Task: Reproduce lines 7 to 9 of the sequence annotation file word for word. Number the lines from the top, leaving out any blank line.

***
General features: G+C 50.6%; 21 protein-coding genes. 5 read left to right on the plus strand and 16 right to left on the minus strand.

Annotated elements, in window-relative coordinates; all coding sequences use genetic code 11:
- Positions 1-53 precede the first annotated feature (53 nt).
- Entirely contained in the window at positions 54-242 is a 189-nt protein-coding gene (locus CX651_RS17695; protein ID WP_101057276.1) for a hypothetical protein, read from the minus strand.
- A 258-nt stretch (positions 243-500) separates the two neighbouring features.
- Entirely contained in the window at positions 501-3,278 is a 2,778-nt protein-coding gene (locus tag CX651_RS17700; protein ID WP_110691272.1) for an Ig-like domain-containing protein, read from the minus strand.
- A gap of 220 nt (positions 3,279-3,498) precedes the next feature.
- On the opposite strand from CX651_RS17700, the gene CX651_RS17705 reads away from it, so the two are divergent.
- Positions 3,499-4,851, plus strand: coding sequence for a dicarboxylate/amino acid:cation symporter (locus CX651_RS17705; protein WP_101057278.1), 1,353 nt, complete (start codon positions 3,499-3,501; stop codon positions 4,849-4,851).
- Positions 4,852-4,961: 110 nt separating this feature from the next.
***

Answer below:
- A gap of 220 nt (positions 3,279-3,498) precedes the next feature.
- On the opposite strand from CX651_RS17700, the gene CX651_RS17705 reads away from it, so the two are divergent.
- Positions 3,499-4,851, plus strand: coding sequence for a dicarboxylate/amino acid:cation symporter (locus CX651_RS17705; protein WP_101057278.1), 1,353 nt, complete (start codon positions 3,499-3,501; stop codon positions 4,849-4,851).